FALLS CHURCH, Vir. — It was Oct. 11 when the 38th surgeon general of the Navy rose from his chair to greet Navy Times.

An aide announced that their visas had gone through, so Vice Adm. C. Forrest Faison III would jet to Brazil hours later to deliver a keynote speech on the Navy’s experience with what’s called “value-based care.”

In São Paulo, physicians from across the hemisphere lauded Faison’s Navy Bureau of Medicine and Surgery for ongoing efforts to improve the treatment of sailors and Marines, military retirees and their families in an era of skyrocketing healthcare costs.

“We’re going through the most substantive and transformative changes in healthcare in 50 years,” Faison told Navy Times.

He retired two weeks later. He’s been replaced by Rear Adm. Bruce Gillingham, an orthopedic surgeon, who was confirmed on Halloween by the Senate.

Faison touched on the medical innovations that made his address in Brazil possible, plus the partial installation of the Defense Department’s $4.3 billion electronic health record system – MHS GENESIS – at Naval Hospital Bremerton and Naval Health Clinic Oak Harbor in Washington and how he almost became a preacher instead of a neurodevelopmental pediatrician.

But much of the hour was spent remembering the war in Iraq.

He spoke of the large number of patients who arrived at his field hospital with limbs lopped off by improvised explosive devices. He paused, then recalled the morning after a green medical crew arrived, the three helicopters rising over the horizon, nine IED casualties inside, several of them amputated by blast and steel, one patient dead on arrival.

They began triage on the tarmac.

“Blood everywhere. And there, right in the middle of all this carnage, was a young hospitalman apprentice, about 19 years old, from the clinic in Gulfport, Mississippi, where the only thing he’d ever seen was a runny nose, standing there in shock. About the color of the white in that paper,” Faison said, pointing to a nearby notepad.

“I went over to him and I put my arm around this young man and I said, ‘How’s it going, son?’

“‘Uhhh. OK.’”

“I said, ‘Tell me about your home.’ Over the next 10 minutes or so, I talked him out of shock, so he could go back and be part of the resuscitation effort. But we can’t do that for every corpsman. People will die. So corpsmen have got to see blood. They must become comfortable around trauma.”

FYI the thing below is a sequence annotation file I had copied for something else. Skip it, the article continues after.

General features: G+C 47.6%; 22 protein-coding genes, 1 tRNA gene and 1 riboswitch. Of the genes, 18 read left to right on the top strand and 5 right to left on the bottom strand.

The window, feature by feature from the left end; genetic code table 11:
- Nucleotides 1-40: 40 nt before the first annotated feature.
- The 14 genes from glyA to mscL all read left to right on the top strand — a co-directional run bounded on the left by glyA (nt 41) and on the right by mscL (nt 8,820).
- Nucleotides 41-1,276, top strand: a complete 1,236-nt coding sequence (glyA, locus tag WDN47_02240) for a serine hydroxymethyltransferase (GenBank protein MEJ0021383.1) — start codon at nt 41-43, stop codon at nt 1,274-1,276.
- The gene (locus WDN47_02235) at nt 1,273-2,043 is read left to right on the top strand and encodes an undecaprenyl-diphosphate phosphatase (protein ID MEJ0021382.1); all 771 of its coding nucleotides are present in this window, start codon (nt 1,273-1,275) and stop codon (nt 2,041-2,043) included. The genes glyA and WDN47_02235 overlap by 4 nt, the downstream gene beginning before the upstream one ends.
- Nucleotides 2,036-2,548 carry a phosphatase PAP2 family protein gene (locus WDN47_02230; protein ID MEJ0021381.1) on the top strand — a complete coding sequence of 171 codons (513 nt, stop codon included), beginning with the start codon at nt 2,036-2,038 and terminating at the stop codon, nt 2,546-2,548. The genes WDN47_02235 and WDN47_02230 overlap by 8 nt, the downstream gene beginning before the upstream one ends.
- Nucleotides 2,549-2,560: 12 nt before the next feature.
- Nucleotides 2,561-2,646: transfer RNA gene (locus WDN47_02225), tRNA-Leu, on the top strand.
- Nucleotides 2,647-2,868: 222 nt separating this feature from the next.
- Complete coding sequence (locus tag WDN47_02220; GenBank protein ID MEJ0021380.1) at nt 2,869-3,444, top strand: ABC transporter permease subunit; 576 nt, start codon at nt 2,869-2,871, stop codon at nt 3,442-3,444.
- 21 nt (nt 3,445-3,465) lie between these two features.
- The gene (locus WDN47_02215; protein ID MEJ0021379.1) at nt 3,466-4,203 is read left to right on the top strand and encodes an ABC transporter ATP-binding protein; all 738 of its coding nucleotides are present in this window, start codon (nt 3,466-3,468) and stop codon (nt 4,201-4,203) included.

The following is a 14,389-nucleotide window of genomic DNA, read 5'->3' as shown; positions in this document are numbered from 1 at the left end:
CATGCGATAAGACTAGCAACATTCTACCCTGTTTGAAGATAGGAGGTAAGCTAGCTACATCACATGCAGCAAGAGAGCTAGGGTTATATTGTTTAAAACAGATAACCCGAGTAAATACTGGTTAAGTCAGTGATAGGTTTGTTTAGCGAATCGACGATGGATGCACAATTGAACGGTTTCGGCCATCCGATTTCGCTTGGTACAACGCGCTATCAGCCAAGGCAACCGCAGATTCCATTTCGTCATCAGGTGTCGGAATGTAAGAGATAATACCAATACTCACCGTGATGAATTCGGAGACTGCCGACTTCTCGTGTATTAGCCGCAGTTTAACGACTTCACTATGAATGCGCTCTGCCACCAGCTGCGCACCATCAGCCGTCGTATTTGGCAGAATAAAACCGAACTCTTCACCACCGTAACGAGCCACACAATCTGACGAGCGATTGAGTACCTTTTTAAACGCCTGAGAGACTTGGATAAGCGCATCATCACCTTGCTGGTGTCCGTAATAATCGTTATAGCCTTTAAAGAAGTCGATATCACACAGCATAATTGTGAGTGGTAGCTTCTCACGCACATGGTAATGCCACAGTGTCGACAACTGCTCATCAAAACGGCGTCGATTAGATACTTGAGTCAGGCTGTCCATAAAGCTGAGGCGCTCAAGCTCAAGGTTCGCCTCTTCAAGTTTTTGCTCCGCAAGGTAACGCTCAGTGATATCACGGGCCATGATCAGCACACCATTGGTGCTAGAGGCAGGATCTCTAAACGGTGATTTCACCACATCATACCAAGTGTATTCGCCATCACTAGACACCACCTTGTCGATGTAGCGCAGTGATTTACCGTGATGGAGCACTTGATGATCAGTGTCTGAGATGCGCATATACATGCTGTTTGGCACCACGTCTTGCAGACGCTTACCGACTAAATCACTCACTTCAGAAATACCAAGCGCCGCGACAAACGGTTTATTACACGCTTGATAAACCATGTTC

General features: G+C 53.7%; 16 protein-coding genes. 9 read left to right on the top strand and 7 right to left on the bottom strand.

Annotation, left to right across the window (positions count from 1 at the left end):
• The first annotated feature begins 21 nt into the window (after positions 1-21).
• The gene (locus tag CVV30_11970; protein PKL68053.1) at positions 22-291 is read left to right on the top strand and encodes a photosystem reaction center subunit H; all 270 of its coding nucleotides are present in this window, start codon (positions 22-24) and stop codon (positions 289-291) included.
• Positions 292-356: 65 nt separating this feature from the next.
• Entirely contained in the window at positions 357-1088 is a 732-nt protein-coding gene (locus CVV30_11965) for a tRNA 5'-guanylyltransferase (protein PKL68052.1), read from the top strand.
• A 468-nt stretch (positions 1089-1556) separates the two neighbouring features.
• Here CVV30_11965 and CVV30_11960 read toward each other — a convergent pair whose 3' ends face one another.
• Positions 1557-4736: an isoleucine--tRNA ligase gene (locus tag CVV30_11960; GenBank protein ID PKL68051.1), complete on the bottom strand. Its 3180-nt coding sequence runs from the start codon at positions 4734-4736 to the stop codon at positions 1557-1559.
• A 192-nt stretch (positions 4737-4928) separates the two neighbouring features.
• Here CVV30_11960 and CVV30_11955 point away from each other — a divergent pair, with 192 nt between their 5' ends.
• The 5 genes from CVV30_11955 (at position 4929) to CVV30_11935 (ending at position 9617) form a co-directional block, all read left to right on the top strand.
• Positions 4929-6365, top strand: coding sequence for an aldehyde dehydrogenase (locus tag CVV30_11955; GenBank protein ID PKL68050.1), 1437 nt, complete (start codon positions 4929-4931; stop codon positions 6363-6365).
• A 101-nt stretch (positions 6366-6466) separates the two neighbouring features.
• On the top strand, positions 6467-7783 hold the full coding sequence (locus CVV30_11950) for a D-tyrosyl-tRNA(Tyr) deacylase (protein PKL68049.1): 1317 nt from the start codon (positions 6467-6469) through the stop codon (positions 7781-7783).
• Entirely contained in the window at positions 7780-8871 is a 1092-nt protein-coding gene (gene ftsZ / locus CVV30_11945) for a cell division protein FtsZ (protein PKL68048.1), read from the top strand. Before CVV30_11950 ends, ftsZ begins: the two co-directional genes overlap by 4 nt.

After he took the helm of BUMED four years ago, Faison’s urgent mission became convincing a sprawling bureaucracy to prepare for what could be a much uglier war waged against a rising rival, like China.

In the halls of the Pentagon, White House and Capitol Hill, however, a very different war has occupied much of his time, an ongoing battle to contain healthcare costs and a series of spending bills over the past three years designed to reorganize military medicine to dig for deeper savings.

That was punctuated in President Donald J. Trump’s Fiscal Year 2020 budget request to Congress and its plan to trim about 18,000 medical billets from the Air Force, Army and Navy, which also provides healthcare for Marines and their families.

Pentagon officials estimate a quarter of the slots are empty already and some uniformed positions can morph into civilian jobs increasingly overseen by the Defense Health Agency, which was launched in 2012 to better integrate the services’ military treatment facilities dotting the globe.

That’s why Faison met Navy Times inside DHA’s Falls Church headquarters. His office was there, too.

What the proposed budget cuts and ongoing mergers mean for the Navy’s clinics, hospital ships and research units around the world is unclear, but the figure that glows like neon in Faison’s brain is “5,386.”

That’s the number of medical personnel he might need to boot to satisfy budget cuts. At the same time, the Pentagon is trying to build a 355-ship Navy and expand the sea service’s air squadrons, commands that will need more medical personnel to staff them.

If enacted, the sailors most likely to be affected are the 30,000 active duty corpsmen. They’re divided into 40 technical specialties, everything from the dental lab to urology, and corpsmen serve at 128 different facilities across the globe and on board ships at sea. They’re taking care of 2.7 million people.

“This is personal to me because I ran a combat hospital in OIF,” said Faison. “And I looked in the eyes of those casualties as they were offloaded from the helicopters. They’re missing an arm. They’re missing a leg. I look in their eyes and I see the fear. And I see that we made a commitment to you.

“I talk to Navy Medicine and I tell them, ‘Look, we’re honored to take care of the less than 1 percent of our nation that will sacrifice to serve and defend our freedom. And every single one of them is depending on us to provide them the best care our nation can offer and to do everything in our power to return them home to their families, safe and alive. I consider that to be a trust and that trust is put into our hands every day.’